Even the strongest of European banking institutions like Deutsche Bank is losing its dominance in investment banking in Germany because of US banks. This is demonstrated by Dealogic data which shows the challenges posed by US banks.
So far this year, JP Morgan has taken about 11 per cent of German investment banking revenues, which shows increase role of the foreign banks. The share of investment banking in Germany has been highest since Dealogic began tracking country-specific fees in 2009 and more than double its share from 2010. Dorothy Blessing leads JP Morgan’s Germany operations and is heads Emea investment banking as its vice-chairman.
John Cryan, the Deutsche Bank chief executive said its aim was not only to maintain its roots “but strengthen them” during the presentation of the bank’s results late October.
The US banks gains mean that its lead over its nearest competitor is now the narrowest since the beginning of records in 2009. Data shows that over the past six years, its share of fees remained comparatively the same at 13% and 15%.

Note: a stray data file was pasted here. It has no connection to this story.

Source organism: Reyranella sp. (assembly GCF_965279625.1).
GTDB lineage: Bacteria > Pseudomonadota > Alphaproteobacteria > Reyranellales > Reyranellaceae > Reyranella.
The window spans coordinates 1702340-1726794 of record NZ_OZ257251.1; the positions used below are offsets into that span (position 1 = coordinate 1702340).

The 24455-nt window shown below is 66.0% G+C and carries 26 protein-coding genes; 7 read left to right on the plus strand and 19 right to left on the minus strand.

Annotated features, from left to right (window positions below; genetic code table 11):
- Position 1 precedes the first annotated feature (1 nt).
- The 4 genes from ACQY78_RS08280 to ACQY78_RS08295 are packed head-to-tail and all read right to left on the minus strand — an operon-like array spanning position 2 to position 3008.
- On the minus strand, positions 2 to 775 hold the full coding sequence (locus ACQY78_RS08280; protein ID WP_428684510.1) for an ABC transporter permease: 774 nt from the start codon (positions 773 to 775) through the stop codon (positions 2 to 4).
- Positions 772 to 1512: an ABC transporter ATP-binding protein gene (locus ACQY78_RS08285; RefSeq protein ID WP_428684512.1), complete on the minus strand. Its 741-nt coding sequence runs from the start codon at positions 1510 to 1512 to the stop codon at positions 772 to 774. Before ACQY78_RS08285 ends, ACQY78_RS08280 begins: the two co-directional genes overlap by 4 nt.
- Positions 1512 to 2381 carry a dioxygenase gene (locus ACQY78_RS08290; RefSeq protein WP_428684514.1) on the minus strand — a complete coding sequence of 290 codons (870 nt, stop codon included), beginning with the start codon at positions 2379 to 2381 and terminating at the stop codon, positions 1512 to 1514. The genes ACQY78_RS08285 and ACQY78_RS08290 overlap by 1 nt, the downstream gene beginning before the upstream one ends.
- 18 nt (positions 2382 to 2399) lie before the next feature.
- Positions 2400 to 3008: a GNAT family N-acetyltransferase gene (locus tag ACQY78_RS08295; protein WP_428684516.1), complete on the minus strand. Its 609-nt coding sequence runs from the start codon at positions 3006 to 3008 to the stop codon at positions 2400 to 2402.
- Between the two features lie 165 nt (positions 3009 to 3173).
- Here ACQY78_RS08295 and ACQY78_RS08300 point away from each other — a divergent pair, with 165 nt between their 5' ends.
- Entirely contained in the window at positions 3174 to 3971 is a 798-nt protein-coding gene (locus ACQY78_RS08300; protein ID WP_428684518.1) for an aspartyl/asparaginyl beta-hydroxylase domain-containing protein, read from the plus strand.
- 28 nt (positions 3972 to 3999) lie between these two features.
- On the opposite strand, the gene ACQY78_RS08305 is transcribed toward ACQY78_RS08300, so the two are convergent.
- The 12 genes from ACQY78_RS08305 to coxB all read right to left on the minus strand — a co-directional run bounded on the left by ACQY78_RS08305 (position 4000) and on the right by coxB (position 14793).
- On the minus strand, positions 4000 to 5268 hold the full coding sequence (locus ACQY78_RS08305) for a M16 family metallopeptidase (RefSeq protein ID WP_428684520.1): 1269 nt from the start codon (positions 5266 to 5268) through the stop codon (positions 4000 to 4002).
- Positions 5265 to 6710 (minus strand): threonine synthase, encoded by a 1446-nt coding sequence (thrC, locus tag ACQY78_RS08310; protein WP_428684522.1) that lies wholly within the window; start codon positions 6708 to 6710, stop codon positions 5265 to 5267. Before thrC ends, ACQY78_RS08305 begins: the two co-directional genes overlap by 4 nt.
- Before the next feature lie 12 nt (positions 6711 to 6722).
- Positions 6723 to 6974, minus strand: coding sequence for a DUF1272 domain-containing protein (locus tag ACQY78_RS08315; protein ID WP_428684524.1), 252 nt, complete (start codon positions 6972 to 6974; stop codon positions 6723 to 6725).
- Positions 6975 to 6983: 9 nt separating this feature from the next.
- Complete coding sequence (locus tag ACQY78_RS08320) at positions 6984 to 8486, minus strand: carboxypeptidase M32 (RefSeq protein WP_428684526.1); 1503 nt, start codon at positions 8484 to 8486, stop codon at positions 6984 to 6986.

“If you look at where we are now, at the end of September, we had a market share of 13.7%, which is smack in the middle of what I call the trading range”, Jens Hardekopf, the bank’s co-head of corporate finance in Germany said while commenting on Deutsche Bank’s position in the league tables in late October. “Depending on which products become stronger and which ones become weaker in that mix, we tend to move up a little or move down a little, he said.
John Cryan added, “There are clients that have traditionally a broader banking group and rotate business, and there are client relationships where Deutsche Bank still maintains what I would call a house bank status. “If those companies do deals, we tend to do better.”
“virtually impossible to get significantly above 15% market share” due to the number of banks that lined up on transactions, which waters down the fee attributed to any single bank by Dealogic”, he further said.